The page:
The root cause of gestational diabetes is not known. However, one explanation on how it occurs is this: during pregnancy, the placenta releases a few hormones which aid in the foetus growing process. Some of these hormones make it difficult for the body to make or use insulin. This leads to insulin resistance.

In order to keep blood sugar levels in check, the pancreas has to make at least three times as much insulin than usual. If not, enough insulin is made, the blood sugar levels will rise and gestational diabetes develops as a result.

Gestational Diabetes Complications to the Mother

If left untreated undiagnosed, gestational diabetes may increase maternal risk of developing:

  • Pre-eclampsia: gestational diabetes increases the risk of high blood pressure during pregnancy, as well as preeclampsia, which is a detection of high blood pressure in women who have not been treated for or diagnosed with blood pressure before. Common symptoms of this include high protein levels in urine, and swelling of the hands, legs, and feet.
  • Prospective diabetes: Gestational diabetes is considered likely that you will develop it again during a successive pregnancy. Patients are also at risk of developing type 2 diabetes in later years. However, this can be prevented by making healthy lifestyle choices and leading a less sedentary lifestyle.
  • Other complications include Depression in pregnancy and may lead to caesarean section during delivery.

Gestational Diabetes Complications to the Baby

If left uncontrolled gestational diabetes may lead to some complications to the baby such as;

  • Macrosomia (Big baby): this is a condition whereby a new-born baby is much larger than average. A baby who has this condition tends to weigh more than 4 kilos regardless of their gestational age.
  • Jaundice (yellowing of eyes)
  • Low blood sugar at birth
  • Type 2 diabetes later on in life.

How is gestational diabetes Diagnosed? 

Certain blood tests, analysis and observations are carried out so as to test for gestational diabetes. Blood tests are a better option because some of these common pregnancy symptoms experienced such as fatigue or hunger may seem ordinary to an expectant mum. So, it is important to be screened during periods of pregnancy from around 24 to 28 weeks of pregnancy.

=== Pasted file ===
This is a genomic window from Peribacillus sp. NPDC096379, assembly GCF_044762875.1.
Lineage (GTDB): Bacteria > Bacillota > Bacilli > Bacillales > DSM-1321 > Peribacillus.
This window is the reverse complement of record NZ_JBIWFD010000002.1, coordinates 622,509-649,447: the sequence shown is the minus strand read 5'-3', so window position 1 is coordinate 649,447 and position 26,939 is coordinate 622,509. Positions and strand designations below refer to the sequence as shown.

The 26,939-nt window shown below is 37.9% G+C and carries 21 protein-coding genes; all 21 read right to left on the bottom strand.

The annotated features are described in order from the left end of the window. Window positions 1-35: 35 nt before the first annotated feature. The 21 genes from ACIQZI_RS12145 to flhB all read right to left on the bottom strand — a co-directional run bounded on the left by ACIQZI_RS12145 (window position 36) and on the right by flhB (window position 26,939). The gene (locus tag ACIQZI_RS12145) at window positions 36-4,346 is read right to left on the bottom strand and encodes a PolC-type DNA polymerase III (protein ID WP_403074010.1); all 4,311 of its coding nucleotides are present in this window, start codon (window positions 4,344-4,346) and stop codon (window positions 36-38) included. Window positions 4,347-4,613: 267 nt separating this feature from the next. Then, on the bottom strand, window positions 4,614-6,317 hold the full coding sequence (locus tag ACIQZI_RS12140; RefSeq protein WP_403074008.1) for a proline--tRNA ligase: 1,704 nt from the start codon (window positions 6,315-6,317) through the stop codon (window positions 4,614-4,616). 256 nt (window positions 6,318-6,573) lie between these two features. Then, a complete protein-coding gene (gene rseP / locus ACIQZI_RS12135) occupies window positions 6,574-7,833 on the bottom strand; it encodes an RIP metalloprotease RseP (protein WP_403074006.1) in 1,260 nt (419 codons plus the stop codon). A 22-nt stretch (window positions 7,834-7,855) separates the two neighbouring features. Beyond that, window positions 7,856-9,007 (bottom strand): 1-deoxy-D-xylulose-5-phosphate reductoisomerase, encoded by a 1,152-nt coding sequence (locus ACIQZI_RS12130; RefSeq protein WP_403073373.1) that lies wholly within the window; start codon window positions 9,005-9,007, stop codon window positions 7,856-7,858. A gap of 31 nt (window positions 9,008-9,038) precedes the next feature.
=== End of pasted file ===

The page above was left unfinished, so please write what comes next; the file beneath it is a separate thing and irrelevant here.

For long term interventions, it is important for women with gestational diabetes to be screened at 6 weeks postpartum to determine if they actually have diabetes outside of pregnancy.

Other tests include HBA1c monthly average and the Oral Glucose Tolerance Test (OGTT) – OGTT is a blood test to detect signs of elevated blood sugar levels is considered part of prenatal care and can be administered during regular health checks. Tests include a 1-hour to 2 hours glucose tolerance test, and if it’s positive, a follow-up 3-hour test to confirm the diagnosis.

Treatment for gestational diabetes

Regular blood sugar testing to monitor the effectiveness of the prescribed mode of treatment is also advised. For the standard method, treatment for gestational diabetes is aimed at maintaining a steady blood glucose level. Besides the regular administration medications, one can be encouraged to adopt a healthier, less sedentary lifestyle to include:

  • Maintaining a healthy lifestyle during pregnancy.
  • Maintaining a healthy weight and body mass index (BMI)
  • Engaging in regular physical activity
  • Getting enough rest through sleep

Above all, the good news is, gestational diabetes in many cases tends to go away on its own after delivery. The blood sugars return to the normal range of less than 7milimols/liter. However, once a mother has had gestational diabetes, she has to be mindful of her health for the rest of her life.